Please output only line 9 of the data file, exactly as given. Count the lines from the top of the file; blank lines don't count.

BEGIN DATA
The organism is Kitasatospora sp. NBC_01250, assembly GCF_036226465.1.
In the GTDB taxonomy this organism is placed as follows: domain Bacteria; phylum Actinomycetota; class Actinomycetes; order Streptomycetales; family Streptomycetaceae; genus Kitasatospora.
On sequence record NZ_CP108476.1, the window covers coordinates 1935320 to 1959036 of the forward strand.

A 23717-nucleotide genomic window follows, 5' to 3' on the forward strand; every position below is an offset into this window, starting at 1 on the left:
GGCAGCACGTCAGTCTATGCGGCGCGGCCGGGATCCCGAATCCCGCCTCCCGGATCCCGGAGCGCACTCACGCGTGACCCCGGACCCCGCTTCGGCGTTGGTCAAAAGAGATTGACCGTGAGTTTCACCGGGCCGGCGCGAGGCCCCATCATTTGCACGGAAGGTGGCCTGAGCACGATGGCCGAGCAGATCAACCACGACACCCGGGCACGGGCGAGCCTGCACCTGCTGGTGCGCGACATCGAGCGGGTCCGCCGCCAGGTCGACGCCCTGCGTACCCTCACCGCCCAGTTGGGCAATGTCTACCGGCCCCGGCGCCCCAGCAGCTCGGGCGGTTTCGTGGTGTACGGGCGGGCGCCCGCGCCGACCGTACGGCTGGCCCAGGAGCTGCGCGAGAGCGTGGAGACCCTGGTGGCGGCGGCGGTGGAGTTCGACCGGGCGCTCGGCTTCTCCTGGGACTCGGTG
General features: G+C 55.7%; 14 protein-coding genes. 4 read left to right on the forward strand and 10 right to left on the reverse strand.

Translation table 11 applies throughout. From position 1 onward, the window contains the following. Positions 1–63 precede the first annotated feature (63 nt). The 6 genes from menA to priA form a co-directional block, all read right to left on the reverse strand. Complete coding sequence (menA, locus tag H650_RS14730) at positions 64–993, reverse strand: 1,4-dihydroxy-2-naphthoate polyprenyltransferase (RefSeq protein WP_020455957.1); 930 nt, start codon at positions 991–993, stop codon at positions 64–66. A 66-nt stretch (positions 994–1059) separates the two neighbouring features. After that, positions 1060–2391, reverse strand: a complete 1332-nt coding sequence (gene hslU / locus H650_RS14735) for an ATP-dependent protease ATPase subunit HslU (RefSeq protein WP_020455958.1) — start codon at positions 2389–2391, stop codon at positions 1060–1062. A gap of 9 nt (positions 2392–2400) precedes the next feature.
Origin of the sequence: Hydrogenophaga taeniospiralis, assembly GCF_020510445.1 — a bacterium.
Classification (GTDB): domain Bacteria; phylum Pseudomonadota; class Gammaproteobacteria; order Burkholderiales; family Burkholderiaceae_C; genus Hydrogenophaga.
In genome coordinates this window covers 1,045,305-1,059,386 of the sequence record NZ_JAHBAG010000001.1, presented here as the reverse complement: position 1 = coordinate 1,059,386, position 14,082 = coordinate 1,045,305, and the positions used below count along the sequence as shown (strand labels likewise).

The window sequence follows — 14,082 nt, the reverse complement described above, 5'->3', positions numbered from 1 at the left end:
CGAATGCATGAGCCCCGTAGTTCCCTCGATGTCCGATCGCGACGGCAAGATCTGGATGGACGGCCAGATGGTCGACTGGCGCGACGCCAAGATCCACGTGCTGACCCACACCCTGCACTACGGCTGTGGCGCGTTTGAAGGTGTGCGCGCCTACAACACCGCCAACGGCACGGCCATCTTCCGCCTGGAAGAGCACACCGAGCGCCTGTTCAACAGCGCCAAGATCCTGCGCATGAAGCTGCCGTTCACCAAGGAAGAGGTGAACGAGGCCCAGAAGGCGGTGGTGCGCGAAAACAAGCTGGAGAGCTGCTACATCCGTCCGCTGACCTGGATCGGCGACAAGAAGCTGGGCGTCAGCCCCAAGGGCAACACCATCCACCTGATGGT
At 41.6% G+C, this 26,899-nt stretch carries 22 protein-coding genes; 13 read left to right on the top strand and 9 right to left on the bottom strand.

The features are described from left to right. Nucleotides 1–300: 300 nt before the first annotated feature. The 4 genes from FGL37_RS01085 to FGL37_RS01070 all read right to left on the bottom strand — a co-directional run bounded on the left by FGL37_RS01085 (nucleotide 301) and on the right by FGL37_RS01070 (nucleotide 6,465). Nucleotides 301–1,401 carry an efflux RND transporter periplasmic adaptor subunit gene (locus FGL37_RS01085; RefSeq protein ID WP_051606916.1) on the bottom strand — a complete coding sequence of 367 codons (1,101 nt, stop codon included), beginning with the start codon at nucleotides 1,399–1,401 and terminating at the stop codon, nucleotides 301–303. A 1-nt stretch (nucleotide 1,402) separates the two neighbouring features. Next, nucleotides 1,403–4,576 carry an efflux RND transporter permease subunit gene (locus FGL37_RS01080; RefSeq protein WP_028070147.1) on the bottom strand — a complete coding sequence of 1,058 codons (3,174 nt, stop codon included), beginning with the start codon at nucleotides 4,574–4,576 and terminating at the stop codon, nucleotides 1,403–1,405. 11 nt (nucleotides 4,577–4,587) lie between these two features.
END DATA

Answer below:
Classification (GTDB): domain Bacteria; phylum Pseudomonadota; class Gammaproteobacteria; order Burkholderiales; family Burkholderiaceae_C; genus Hydrogenophaga.